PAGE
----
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after looking the loader types some more, I came to the conclusion that making a complicated contraption for side load is probably a net loss on the cost:benefit front. I think instead, I'll try to load from the back hatch, and maybe extend the yakima bars if needed.

this is the current thinking:

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Old 08-10-2017, 08:50 AM   #12
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After loading a PA14 on top of my GMC Envoy (about 7 ft height on racks)and hurting my Achilles I carpeted a couple 2x4s and added a ladder hook to each so I could slide the kayak up easier by myself. It helps a lot, but I ended up getting a trailer for the PA.

I think the hitch-mounted Tbar would be a good bet. You could use the rollers to get the first yak loaded and then flip it into the J racks.
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Old 08-10-2017, 09:05 AM   #13
oredith
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Now i just need to clear enough of the garage out to get my welder out, and then reclaim my CO^2 tank from my kegerator.

I will say this. it warms my heart to know that i'm not the only one that struggles with manhandling the kayaks..
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Old 08-10-2017, 09:45 AM   #14
Hunters Pa
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Originally Posted by oredith View Post
Now i just need to clear enough of the garage out to get my welder out, and then reclaim my CO^2 tank from my kegerator.

I will say this. it warms my heart to know that i'm not the only one that struggles with manhandling the kayaks..
Yeah, it may not seem that bad when you are loading up, excited about going out the next day. But when you get back and are tired from a day on the water it is a different story.
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Old 08-10-2017, 09:52 AM   #15
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Originally Posted by Hunters Pa View Post
Yeah, it may not seem that bad when you are loading up, excited about going out the next day. But when you get back and are tired from a day on the water it is a different story.
Same with me. I NEVER have problems loading up to head out. It's always at the end of a long day, when I'm dog tired, and its breezy outside. LOL

This is the exact reason I tell every newbie to make sure you have comfortable handle the boat dry. It's a PITA to load after a day's worth of paddling....



OH, I absolutely HATED loading loading the Malibu yak. It was an absolute barge both on land and in the sea....
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Old 08-10-2017, 10:03 AM   #16
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OH, I absolutely HATED loading loading the Malibu yak. It was an absolute barge both on land and in the sea....
are the Malibus more difficult than others? they seem to be "relatively" light compared to other comparable length kayaks?
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Old 08-10-2017, 10:18 AM   #17
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Originally Posted by oredith View Post
are the Malibus more difficult than others? they seem to be "relatively" light compared to other comparable length kayaks?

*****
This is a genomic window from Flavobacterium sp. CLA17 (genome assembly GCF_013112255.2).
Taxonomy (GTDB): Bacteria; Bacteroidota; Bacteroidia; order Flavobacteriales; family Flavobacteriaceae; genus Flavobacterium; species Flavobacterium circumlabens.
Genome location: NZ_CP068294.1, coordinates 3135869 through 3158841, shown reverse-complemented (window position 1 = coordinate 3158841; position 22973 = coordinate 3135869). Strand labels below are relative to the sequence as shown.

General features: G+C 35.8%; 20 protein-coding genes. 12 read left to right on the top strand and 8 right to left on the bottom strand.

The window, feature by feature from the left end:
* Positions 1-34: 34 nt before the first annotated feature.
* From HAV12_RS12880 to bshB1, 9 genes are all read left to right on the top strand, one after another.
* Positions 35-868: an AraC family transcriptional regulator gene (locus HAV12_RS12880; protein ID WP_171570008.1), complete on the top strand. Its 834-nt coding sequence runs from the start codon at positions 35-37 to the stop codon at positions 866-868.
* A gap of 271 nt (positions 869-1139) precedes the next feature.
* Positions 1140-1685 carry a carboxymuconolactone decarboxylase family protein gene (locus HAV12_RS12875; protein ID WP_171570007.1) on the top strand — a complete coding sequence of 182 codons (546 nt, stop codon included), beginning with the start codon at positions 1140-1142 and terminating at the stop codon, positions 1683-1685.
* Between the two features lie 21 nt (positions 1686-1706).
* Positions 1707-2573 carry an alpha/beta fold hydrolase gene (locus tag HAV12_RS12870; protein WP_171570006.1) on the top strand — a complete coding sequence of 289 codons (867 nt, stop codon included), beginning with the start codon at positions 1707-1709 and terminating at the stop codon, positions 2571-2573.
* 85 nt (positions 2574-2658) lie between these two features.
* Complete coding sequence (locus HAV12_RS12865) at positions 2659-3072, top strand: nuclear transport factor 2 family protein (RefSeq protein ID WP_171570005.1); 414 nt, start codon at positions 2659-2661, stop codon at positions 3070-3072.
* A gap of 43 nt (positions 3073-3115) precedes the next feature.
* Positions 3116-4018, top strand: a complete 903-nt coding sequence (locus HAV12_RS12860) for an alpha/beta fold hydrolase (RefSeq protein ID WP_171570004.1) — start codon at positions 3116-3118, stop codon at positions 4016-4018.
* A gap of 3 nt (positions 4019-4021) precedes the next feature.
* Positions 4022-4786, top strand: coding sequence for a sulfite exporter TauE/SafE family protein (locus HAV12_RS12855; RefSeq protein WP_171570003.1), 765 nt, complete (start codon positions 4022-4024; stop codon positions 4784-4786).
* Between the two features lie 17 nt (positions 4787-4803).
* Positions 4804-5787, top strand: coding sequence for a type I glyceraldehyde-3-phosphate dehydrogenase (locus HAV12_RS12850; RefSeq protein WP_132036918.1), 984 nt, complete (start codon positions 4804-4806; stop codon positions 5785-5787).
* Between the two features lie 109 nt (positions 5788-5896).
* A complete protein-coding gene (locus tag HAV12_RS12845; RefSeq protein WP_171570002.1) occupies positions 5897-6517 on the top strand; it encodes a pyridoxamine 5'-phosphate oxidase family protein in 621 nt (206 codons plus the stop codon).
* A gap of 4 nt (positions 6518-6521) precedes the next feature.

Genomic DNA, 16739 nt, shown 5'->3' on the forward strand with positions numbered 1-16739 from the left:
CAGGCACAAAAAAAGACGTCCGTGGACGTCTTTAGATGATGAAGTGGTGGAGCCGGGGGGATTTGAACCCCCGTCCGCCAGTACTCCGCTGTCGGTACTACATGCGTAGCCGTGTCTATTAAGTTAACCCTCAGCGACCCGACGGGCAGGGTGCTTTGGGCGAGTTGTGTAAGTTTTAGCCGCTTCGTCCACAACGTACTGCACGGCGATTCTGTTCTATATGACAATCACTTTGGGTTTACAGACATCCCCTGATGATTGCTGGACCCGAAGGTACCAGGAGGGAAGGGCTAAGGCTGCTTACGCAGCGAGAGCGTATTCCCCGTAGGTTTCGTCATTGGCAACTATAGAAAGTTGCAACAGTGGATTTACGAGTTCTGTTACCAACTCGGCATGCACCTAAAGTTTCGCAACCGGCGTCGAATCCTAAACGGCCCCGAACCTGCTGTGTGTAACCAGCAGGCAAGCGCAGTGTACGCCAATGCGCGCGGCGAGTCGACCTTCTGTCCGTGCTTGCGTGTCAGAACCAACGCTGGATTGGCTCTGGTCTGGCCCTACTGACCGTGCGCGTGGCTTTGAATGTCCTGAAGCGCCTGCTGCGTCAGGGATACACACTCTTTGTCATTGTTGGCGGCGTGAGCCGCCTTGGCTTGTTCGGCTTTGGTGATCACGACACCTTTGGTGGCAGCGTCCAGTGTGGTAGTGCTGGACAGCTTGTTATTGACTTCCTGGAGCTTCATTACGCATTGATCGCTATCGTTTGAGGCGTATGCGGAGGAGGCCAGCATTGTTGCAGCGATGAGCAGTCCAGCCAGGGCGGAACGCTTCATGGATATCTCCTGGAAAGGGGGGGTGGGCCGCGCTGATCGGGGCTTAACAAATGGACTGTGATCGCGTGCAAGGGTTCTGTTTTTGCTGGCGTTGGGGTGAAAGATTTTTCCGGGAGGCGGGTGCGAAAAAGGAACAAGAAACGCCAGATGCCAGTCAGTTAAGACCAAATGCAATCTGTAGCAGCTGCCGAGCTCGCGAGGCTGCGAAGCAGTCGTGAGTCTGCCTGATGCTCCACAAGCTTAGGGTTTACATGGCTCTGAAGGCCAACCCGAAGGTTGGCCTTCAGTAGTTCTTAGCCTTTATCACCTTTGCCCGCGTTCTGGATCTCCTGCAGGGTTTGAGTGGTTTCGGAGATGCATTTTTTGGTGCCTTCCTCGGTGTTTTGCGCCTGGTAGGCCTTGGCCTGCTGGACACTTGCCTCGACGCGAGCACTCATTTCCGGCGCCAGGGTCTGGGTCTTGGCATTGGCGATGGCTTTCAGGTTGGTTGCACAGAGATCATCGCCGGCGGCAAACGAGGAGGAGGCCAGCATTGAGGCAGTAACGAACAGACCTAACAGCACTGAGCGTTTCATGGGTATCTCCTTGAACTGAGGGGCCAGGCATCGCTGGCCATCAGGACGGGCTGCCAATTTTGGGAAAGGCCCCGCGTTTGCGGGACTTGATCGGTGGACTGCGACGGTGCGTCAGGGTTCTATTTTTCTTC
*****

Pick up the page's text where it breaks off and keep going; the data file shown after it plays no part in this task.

I had a really hard time managing mine when I had it. I think it has a lot to do with the 14'+ length and the 33ish" width. Any boat that size is going to be awkward as heck to lift after a long and breezy day....
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Old 08-10-2017, 10:41 AM   #18
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I got the Hullivator last year and its has made loading up solo an option.

The system takes a number of trips to get used to but is really not meant for heavy kayaks.

I really love the system since my Revo is on the lighter side. One of the things I as always worried about is pulling my back due to the awkward size and weight of kayaks. So only lifting to waist level really prevents your back from getting into weird positions with all that weight. Works for me but it sure wasn't cheap.
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Old 08-10-2017, 10:50 AM   #19
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Good Idea but...

Quote:
Originally Posted by oredith View Post
after looking the loader types some more, I came to the conclusion that making a complicated contraption for side load is probably a net loss on the cost:benefit front. I think instead, I'll try to load from the back hatch, and maybe extend the yakima bars if needed.

this is the current thinking:

I made one similar to the Rhino T-load hitch mount, and I like it for my outback onto a CR-V. It also works for two yaks with J hooks, but not quite as easy. Two differences from your design that you might consider. Instead of rollers, make the t bar wider and put a wide cargo strap across to nest the yak. Then you can slide it to either side for loading onto J hooks. Also, like the Rhino, I can lower the T-bar to about 45 degrees to make it much easier to get the nose of the kayak onto the strap. Then as you push the kayak up, the T-bar moves up so the yak clears the roof. It saves on the high up work. If you need I can send a pic of mine later. Good luck.
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Old 08-10-2017, 12:07 PM   #20
oredith
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Originally Posted by kirkdavis View Post
I made one similar to the Rhino T-load hitch mount, and I like it for my outback onto a CR-V. It also works for two yaks with J hooks, but not quite as easy. Two differences from your design that you might consider. Instead of rollers, make the t bar wider and put a wide cargo strap across to nest the yak. Then you can slide it to either side for loading onto J hooks. Also, like the Rhino, I can lower the T-bar to about 45 degrees to make it much easier to get the nose of the kayak onto the strap. Then as you push the kayak up, the T-bar moves up so the yak clears the roof. It saves on the high up work. If you need I can send a pic of mine later. Good luck.
I'd love to see how your's is set up.

i actually had not seen the Rhino T-load setup, but that give me better ideas!